Daniel Cole Scam Now Targeting Writers
Posted February 22nd, 2012 at 1:58pm by Dan Birlew in Writing. 19 Comments on Daniel Cole Scam Now Targeting Writers
Following a series of emails I received from “Daniel Cole” seeking a freelance writer to rewrite a translated piece of material for a drug awareness website, I’ve been searching for information on the latest scam being perpetrated on unsuspecting writers. Though I tried search terminology such as “Daniel Cole writer scam”, “Daniel Cole freelance scam”, and an array of variations, I came up with nothing. Seeing this, now I’m worried that these scam artists have attempted this on me and no one else yet, and I’m posting this in an effort to spread knowledge of this computer crime to other writers and freelancers such as myself.
Several email scams apparently involve messages sent by an individual claiming to be “Daniel Cole.” Most of these involve check-cashing confidence scams whereupon an individual expected to be honest is coaxed into attempting to cash a bad check and then sending the overage back to “Daniel Cole.” When you attempt to cash the check you’ll find a stop has been placed on it, and when you tell this to the individual claiming to be Daniel Cole, he or she will tell you to send the overage to them right away so that they can clear the check and you can get what you are supposedly owed for services rendered.
The email received was titled “Services Needed” and contained a Word Document attachment (English.doc). Instead of a long-winded story like some of these emails contain, this one merely said the following:
How are you doing and am Daniel Cole.I want to know if you will be available for rewriting and editing job,the document is attach to the mail and I will wait for your quote.Hope to read from you soonest.
22, Jobs Lane Tile Hill
Coventry CV4 9EE UK.
The truth is I receive almost a dozen such contacts through this website every year from legitimate clients seeking jobs done, and consider this rigmarole somewhat routine. So without much caution I replied with a quote based on the word count of the attached document, contractual terms, and supplied them my physical address via my usual signature. I then received another email:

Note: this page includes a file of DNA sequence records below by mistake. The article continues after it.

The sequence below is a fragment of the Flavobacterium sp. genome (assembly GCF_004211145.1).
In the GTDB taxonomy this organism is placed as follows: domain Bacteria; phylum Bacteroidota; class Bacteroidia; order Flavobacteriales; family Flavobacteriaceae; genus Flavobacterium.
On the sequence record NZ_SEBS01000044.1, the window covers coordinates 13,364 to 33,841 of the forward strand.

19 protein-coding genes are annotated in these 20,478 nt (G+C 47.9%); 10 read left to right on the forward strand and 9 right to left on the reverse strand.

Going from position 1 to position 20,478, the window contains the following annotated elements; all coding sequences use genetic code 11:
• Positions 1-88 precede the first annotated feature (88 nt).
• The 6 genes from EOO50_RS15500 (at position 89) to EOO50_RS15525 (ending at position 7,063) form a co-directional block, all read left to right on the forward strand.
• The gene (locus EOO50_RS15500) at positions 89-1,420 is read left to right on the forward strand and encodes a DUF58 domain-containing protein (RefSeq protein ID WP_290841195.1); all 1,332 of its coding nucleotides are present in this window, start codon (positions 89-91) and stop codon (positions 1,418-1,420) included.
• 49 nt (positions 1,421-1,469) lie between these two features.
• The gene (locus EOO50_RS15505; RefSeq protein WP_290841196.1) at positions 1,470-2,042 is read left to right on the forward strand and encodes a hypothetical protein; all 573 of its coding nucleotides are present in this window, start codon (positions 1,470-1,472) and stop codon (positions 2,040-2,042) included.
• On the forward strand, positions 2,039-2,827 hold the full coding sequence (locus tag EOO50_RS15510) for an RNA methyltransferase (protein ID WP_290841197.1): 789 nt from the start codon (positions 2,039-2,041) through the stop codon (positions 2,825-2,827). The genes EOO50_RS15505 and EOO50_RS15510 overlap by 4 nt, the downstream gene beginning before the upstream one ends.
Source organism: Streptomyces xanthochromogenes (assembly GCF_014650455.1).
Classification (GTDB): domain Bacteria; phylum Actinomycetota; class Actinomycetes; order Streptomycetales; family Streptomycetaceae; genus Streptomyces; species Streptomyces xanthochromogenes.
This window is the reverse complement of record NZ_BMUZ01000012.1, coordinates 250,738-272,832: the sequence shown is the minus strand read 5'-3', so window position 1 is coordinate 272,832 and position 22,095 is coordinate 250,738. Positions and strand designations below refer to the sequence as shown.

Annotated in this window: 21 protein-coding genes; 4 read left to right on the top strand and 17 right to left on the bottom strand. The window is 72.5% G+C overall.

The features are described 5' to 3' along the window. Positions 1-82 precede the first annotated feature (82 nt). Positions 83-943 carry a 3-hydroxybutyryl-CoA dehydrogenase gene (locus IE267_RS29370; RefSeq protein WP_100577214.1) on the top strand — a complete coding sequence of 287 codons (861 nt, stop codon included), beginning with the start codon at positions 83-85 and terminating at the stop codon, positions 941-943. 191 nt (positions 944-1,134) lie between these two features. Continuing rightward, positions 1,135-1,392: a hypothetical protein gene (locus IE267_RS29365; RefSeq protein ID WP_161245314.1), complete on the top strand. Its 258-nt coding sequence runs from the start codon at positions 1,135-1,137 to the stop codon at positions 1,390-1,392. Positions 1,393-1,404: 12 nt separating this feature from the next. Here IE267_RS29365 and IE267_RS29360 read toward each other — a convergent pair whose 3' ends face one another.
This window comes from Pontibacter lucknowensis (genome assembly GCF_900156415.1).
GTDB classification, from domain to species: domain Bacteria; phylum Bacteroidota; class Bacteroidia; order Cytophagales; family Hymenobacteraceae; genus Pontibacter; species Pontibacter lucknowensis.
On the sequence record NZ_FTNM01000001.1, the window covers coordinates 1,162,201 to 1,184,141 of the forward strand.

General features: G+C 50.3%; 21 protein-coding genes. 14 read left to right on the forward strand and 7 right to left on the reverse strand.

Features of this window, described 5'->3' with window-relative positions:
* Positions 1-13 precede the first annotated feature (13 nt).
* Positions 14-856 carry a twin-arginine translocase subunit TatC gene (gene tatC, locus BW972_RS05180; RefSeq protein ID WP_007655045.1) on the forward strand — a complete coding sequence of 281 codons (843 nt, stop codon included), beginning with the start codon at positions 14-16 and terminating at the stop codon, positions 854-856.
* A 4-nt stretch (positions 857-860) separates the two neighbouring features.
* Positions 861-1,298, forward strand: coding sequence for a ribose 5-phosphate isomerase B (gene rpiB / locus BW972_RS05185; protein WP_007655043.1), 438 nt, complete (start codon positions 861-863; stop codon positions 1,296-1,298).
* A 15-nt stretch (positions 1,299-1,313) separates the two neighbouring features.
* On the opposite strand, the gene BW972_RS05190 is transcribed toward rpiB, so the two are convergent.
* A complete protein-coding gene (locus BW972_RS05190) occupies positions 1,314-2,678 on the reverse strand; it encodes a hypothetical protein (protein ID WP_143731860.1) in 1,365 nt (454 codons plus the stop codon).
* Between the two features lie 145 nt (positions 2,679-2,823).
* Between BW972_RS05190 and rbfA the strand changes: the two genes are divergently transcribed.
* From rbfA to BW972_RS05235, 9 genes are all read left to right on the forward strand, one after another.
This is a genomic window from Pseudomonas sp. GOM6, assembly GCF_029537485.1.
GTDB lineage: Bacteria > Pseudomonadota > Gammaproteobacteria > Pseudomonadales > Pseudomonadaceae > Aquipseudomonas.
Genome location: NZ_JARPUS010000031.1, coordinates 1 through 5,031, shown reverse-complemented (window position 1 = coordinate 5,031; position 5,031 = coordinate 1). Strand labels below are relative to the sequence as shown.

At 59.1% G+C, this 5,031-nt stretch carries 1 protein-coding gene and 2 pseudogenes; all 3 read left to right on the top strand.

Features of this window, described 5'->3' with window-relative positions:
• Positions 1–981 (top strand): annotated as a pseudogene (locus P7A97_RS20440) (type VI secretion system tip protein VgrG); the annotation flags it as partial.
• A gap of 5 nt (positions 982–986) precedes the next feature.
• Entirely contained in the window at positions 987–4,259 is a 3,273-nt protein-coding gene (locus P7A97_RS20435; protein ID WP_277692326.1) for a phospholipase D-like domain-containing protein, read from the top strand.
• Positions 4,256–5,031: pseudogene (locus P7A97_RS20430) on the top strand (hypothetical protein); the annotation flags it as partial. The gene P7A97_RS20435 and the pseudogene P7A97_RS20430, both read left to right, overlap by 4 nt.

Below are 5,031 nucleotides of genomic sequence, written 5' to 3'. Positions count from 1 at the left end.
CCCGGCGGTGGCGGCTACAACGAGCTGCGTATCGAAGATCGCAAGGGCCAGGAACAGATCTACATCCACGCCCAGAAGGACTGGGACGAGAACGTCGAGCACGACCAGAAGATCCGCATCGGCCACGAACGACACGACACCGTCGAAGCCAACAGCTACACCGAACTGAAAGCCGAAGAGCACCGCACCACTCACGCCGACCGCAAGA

Thanks for your mail and how is your day going? Some people request for Editing to be done and run away with your money,i do have a personal editor but right now she is sick that is why am looking for a competent and trustworthy editor.I have gave a job to a editor and paid him advance and he did run away with my money and i don’t want to be a victim anymore but am ready to give you a chance which i will pay you upfront because there are many jobs we are going to do together.This is a charity which help less privilege kid around there world also the money is needed for Republic of Vanuatu relief,I hope you understand me.
However,my sponsor notify me that the check has mail out and there was a mistake with the amount on the check which is $2000 so what i want you to do know is get it cashed and you will send the difference back to us after you have deduct your money so you will send it to us through western union,you are saving a million lives and may God almighty bless you as you do so.Awaits your mail soon.
I wish you a pleasant weekend
So finally I recognized the makings of the scam. This one is quite a bit more targeted than the other versions view-able at the link above, and preys upon the professionalism of a freelancer. Unfortunately I’d already given them my name and address, so they have information they can use to try to steal my identity. Now I have to spend a few hours on the phone alerting my bank and the major credit monitoring services to protect my ID.
My only means of revenge here is to swallow my pride and alert other professional writers to this scam in the hopes that no one else falls for it. The scammer even states that he targeted me through my profile on a freelance writers site, so if you’ve put your resume out there then that’s how you’ll be contacted as well.